Mandya/ Bengaluru: Actor and politician M.H. Ambarish, who passed away in Bengaluru last night, was Kannada cinema’s most popular actor after Dr. Rajkumar and Dr. Vishnuvardhan. He was also the only one, of the three, who took a successful shot at electoral politics. Co-incidentally,
Ambarish’s brother Dr. Harish passed away on the same day last year, November 24, 2017.
Ambarish was the quintessential angry young man of Kannada cinema, and called ‘rebel star’ by his large fan base. But his 206 films showcased his acting potential that surpassed the action-hero image. His last film ‘Ambi Ning Vayassaytho’ was released in September 2018.
Malavalli Huchhegowda Amarnath was born on May 27, 1952 into an illustrious Mysuru family of renowned violinist T. Chowdiah in 1952, took the name Ambarish as he debuted in ‘Nagarahavu’ in 1972. He started playing supporting roles and slowly graduated to lead roles.
Love of flamboyance
Unlike Dr. Rajkumar and Dr. Vishnuvardhan, who thought of themselves as middle-class role models, Ambarish lived it up in full public view, making no secret of his love of flamboyance and that included horse racing.
Ambarish became a sensation with his very first film, Nagarahavu (1972). He owes his debut success to Puttanna Kanagal, the famous director with an unerring finger on the pulse on the Kannada audience. Nagarahavu was the first Kannada film to run for 100 days in the theatres.
Angry young man
As Jaleel, the wayward Romeo who gets beaten up for harassing the heroine, Ambarish established a powerful screen presence. The film catapulted both hero Vishnuvardhan and villain Ambarish to stardom, and their friendship, like their careers, endured. Ambarish was cast in many films in angry, anti-establishment roles, earning title of ‘rebel star.’ The most popular in this series was Antha (1981), in which he played an upright Policeman. The same year, he delivered perhaps his most mature performance in Ranganayaki, a Puttanna Kanagal film again.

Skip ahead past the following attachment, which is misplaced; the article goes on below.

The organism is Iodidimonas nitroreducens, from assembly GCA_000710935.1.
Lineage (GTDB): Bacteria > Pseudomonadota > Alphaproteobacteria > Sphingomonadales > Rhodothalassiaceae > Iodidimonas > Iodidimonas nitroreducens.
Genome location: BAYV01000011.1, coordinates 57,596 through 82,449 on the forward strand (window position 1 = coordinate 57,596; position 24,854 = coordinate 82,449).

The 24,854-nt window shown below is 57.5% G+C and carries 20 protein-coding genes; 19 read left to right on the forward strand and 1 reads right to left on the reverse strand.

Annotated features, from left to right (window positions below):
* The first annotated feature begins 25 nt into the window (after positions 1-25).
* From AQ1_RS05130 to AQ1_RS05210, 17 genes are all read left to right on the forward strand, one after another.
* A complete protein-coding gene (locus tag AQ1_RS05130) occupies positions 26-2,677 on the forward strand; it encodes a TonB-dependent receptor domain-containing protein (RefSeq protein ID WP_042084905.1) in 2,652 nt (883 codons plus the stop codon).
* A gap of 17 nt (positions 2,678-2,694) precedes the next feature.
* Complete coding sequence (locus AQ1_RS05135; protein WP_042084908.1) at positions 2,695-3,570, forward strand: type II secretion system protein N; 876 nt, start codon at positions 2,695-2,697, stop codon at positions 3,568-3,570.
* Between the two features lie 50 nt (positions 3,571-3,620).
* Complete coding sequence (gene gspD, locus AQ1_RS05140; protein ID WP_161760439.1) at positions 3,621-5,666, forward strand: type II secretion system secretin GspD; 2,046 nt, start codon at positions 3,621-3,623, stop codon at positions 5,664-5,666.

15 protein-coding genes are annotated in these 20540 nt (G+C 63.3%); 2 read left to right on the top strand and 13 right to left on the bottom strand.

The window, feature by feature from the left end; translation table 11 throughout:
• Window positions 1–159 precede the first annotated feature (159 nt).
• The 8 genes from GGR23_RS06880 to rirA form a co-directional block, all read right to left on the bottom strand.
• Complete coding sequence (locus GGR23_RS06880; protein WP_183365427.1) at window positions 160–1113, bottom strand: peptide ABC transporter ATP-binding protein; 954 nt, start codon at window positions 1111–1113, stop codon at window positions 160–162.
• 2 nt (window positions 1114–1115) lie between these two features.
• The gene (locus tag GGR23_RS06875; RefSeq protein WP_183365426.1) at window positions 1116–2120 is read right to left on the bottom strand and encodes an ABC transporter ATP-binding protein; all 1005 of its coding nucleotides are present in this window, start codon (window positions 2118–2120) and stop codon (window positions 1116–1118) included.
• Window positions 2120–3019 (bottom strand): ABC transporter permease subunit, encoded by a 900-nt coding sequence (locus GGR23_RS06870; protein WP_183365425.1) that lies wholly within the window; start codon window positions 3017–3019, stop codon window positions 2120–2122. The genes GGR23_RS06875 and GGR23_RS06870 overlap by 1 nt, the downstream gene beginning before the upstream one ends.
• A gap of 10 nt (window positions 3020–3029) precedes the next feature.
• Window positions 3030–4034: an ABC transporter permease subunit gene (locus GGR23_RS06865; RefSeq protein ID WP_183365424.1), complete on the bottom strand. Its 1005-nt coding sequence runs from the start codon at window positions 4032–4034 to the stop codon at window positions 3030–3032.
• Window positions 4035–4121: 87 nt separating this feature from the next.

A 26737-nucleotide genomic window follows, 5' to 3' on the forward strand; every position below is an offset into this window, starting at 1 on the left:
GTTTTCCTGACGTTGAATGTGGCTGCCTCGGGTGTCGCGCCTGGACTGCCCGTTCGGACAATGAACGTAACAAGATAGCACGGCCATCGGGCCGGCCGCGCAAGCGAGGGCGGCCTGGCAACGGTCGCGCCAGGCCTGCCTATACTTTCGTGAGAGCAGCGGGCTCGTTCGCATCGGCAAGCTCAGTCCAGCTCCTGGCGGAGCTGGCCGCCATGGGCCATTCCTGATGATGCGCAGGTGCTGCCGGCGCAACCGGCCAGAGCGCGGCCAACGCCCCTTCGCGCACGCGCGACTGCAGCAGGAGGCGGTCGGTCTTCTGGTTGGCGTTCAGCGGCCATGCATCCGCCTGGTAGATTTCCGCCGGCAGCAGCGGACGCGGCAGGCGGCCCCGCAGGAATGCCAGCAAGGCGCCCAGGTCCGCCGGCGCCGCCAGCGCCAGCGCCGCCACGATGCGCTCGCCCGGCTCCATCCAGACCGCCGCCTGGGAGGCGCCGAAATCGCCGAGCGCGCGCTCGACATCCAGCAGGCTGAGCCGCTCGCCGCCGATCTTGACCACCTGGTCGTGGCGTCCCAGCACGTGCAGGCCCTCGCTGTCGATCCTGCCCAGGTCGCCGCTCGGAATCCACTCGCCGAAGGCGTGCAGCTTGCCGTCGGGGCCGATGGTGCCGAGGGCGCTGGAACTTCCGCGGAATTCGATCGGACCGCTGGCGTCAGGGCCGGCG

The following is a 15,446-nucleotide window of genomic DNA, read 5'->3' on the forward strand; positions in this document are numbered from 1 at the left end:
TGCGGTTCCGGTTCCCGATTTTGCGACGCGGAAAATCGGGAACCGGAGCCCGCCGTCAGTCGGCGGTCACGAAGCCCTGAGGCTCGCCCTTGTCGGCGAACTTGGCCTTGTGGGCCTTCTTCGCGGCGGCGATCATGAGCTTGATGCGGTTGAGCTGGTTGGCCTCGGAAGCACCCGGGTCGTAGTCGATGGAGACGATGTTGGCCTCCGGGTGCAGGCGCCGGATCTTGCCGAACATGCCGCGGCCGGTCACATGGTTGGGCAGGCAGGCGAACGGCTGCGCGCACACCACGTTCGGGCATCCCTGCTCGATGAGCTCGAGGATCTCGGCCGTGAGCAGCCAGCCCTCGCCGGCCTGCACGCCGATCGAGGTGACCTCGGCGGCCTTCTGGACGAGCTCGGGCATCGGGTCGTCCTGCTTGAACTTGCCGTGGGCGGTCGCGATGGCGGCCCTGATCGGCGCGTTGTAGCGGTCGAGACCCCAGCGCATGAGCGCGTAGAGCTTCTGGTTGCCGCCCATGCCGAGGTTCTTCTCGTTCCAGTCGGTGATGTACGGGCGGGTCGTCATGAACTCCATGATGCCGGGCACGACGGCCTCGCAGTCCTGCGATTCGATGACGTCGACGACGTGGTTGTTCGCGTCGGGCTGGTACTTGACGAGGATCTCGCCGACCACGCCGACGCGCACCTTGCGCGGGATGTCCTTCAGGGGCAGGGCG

Not many of his younger fans know about his connection with T. Chowdiah, the violin legend. Chowdiah was his grandfather’s brother. Whenever he was asked why he hadn’t taken to classical music like Chowdiah, he had a candid answer: “He told us not to as he was afraid we would ruin his name!” But Ambarish did get to play a classical vocalist on screen, in a Malayalam film called Gaanam.
A go-to man
Ambarish was called ‘Appaji’ in Kannada, which means ‘Dad’, by most of the Sandalwood stars and was always a highly respected man. He was awarded the State Best Actor award for ‘Antha.’ Ambarish married multilingual actor Sumalatha in 1991. Ambarish was also the go-to man in the Kannada film industry. He filled the vacuum left by legendary actor Dr. Rajkumar to lead the industry in the last decade and a half.
Ambarish was considered a ‘strong rock’ of Kannada film industry as he was believed to be the only man who could stop internal ‘star-war’ in Sandalwood. After his demise, Sandalwood lost a dependable negotiator. He was indeed a ‘trouble-shooter’ of the Kannada film industry and often tried to sort out issues in other south Indian film industries.
He did not shy away from colourful language. In recent years, even Kannada film industry considered him a patriarch, and sought his intervention when faced with tricky problems, such as the #MeToo row between Shruti Hariharan and Arjun Sarja.
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